Penalties For Driving Without Insurance
Insurance typically covers some or all of the costs stemming from an accident, including for property damage and medical expenses. Your insurance may also be able to help cover the cost of litigation, including for any settlement awarded against you to the other driver. Without car insurance, you could be held liable for expenses that you cannot afford and your assets may be seized. That is why you should always drive with proof of insurance. However, you may be wondering if driving without insurance is merely recommended or actually required. Below we will look at the legal requirements regarding carrying auto insurance and what the penalties for driving without insurance.
Can You Drive Without Auto Insurance?
In effect, all states require drivers to purchase auto insurance. Most states require at a minimum liability coverage for injury and property damage claims that may be made against the insured person. The minimum liability required for liability insurance varies widely from state to state. Florida, for example, requires a minimum of $10,000 coverage for each person injured in an accident, while in Alaska the minimum is $50,000.
Additionally, many states require drivers to carry personal injury protection (PIP) and uninsured/underinsured motorist coverage. PIP covers some or all of the medical expenses for the insured person. Uninsured/underinsured motorist coverage covers expenses stemming from an accident involving another driver who has no or little insurance.
There are two states that technically don’t require insurance: New Hampshire and Wisconsin require only that the driver show that he or she is able to cover the cost of an accident. This alternative to car insurance is usually done through either self-insurance, depositing funds with a state agency, or purchasing a surety bond from a licensed company. These alternatives, however, aren’t practical or affordable for most individuals and both states still require a minimum amount of proven financial responsibility. Effectively, even in New Hampshire and Wisconsin car insurance is still required.
Penalties for Driving Without Insurance
Each state is different when it comes to penalties for driving without auto insurance. Some states impose relatively light penalties, while in other states the consequences can be severe. Some of the most common penalties include:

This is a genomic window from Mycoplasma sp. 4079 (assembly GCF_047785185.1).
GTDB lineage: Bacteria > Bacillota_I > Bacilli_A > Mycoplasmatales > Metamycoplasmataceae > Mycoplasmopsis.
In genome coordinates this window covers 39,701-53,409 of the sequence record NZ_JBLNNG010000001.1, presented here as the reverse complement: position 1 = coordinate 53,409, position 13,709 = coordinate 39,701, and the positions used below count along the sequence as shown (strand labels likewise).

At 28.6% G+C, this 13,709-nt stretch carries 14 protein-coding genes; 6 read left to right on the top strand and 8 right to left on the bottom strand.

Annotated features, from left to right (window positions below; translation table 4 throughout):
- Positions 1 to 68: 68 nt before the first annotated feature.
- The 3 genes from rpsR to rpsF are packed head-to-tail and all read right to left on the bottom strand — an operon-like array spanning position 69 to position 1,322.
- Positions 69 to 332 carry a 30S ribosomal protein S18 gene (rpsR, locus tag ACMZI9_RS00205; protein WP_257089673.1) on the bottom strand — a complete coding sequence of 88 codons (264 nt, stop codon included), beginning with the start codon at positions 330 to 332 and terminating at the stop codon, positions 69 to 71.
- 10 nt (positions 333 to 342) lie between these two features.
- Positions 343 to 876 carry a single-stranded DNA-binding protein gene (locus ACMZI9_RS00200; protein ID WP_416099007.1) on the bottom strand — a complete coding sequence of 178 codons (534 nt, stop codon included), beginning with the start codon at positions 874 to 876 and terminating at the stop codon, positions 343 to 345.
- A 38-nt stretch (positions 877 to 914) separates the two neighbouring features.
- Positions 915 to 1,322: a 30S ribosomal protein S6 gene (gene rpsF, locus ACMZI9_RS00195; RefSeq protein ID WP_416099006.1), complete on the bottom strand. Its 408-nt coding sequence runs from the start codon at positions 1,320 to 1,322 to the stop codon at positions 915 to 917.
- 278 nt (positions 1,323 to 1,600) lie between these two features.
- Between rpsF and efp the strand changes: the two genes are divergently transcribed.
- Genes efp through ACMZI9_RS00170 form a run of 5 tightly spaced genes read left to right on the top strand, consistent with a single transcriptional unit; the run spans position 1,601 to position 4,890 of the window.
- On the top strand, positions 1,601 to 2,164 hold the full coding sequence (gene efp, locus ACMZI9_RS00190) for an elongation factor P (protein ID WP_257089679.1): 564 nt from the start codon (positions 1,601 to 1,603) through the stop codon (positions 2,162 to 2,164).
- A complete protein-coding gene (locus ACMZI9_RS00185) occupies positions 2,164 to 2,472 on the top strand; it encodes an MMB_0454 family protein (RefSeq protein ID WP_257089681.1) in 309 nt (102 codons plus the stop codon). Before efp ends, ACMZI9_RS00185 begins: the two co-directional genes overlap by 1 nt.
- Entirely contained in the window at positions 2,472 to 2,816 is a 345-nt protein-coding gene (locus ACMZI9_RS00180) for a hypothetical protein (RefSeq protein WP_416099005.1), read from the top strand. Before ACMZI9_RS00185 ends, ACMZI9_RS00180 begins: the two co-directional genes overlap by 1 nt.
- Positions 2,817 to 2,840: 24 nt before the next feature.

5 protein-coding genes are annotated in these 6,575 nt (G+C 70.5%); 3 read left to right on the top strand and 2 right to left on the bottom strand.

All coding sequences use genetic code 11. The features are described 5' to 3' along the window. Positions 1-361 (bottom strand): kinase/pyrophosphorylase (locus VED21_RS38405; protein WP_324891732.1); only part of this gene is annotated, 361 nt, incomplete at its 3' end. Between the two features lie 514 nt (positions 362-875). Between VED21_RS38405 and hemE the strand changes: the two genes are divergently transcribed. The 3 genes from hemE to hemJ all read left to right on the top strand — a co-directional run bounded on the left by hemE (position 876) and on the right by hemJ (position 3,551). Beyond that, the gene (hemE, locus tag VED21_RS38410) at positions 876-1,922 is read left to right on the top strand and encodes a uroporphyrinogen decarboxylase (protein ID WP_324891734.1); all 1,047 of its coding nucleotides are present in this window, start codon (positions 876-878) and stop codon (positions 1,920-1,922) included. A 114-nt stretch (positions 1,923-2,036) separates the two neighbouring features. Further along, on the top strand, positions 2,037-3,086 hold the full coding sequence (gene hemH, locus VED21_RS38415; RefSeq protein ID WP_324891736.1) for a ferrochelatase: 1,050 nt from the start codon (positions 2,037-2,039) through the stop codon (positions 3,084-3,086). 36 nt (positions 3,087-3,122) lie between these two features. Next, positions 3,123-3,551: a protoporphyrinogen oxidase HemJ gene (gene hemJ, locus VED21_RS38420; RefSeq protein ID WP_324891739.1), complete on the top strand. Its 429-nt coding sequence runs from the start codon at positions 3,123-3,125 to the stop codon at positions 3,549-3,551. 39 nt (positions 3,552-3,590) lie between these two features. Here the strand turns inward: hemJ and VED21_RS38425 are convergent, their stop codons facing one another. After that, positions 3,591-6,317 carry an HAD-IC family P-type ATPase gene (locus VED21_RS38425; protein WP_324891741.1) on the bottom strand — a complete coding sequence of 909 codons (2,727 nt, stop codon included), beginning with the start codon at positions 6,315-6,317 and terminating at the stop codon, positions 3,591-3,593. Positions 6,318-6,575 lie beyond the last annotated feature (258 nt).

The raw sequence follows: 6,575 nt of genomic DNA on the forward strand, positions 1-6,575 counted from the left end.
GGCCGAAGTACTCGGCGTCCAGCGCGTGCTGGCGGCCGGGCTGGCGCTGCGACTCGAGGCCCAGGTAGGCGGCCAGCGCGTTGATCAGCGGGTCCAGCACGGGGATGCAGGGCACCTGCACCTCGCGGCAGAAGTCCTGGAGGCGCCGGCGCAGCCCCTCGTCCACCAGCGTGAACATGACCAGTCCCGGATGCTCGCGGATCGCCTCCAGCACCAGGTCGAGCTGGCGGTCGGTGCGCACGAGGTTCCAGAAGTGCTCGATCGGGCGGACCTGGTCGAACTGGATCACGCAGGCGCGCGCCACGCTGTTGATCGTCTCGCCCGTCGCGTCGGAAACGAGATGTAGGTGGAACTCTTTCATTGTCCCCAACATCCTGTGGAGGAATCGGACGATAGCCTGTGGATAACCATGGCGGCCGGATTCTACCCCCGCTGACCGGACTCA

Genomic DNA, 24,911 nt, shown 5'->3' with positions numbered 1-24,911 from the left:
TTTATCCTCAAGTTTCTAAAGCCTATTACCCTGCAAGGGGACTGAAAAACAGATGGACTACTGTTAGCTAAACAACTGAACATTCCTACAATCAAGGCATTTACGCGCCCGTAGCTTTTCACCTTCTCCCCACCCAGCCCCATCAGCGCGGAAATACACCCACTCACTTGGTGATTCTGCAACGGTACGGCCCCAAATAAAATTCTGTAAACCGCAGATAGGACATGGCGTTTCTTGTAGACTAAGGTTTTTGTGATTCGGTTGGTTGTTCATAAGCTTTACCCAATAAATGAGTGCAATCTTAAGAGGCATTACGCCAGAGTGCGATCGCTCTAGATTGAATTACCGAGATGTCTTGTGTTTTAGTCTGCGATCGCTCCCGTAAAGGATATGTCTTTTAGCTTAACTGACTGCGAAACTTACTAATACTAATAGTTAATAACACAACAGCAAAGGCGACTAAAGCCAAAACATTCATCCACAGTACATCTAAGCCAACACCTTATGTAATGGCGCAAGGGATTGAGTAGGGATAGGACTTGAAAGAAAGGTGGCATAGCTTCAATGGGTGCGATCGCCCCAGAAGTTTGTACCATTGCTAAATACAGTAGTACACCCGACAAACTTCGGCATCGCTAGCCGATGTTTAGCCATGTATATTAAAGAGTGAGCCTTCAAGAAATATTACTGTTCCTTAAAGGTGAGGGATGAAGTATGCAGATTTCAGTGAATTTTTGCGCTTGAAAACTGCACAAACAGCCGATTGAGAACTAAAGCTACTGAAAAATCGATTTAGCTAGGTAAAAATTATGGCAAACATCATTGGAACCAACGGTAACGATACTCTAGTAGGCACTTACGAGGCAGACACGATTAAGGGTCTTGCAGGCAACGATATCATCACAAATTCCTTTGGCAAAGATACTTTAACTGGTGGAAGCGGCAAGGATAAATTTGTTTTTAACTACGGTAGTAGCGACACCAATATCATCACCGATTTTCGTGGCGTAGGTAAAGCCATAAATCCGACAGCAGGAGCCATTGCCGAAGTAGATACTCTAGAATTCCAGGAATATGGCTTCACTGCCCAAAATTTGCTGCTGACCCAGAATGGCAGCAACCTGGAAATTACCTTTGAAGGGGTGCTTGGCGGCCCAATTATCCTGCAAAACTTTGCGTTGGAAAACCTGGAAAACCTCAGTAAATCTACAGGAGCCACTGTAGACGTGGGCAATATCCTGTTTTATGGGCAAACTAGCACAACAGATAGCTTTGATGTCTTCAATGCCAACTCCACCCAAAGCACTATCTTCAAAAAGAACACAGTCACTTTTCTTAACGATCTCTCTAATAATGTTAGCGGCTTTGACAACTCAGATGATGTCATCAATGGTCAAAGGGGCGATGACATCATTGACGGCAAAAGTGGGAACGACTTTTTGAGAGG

- License suspension
- Traffic ticket
- Loss of vehicle registration
- Vehicle towed and impounded
- Being required to carry an SR-22 guarantee of insurance
- Fines and fees related to registering your vehicle again, towing costs, and impoundment
A conviction will also show up on your driving record and in some states you may receive demerit points. Generally, for a first offence you will not face jail time. In some states, however, imprisonment is a possibility for repeat offenses. In Texas, for example, a subsequent conviction for driving without insurance is a class B misdemeanor subject to up to 180 days in prison.
How Much Is a Ticket for Driving Without Insurance?
Again, the cost of a ticket for driving without car insurance varies widely from state to state. California, for example, has a rather low penalty, with a first offense resulting in a traffic ticket costing between $100 and $200. Idaho has a first offense penalty of just $75. In New York, on the other hand, a traffic ticket can cost as much as $1,500, which is on top of fees you will have to pay to get your registration renewed and your car back if it was towed. In Texas, a first offense will land you a ticket of up to $500. For subsequent offenses, the cost of a ticket usually increases dramatically. Remember that in many states insurers are required to notify the relevant state agencies if a driver’s insurance has lapsed. If your Department of Motor Vehicles finds out that your insurance has lapsed then you could be fined and lose your registration.
The penalties associated with driving without insurance are serious. Keep in mind, however, that if you get into an accident and you don’t have insurance then the consequences could be much worse. The best way to protect yourself while on the road is to not take any chances and to make sure you have the coverage you need.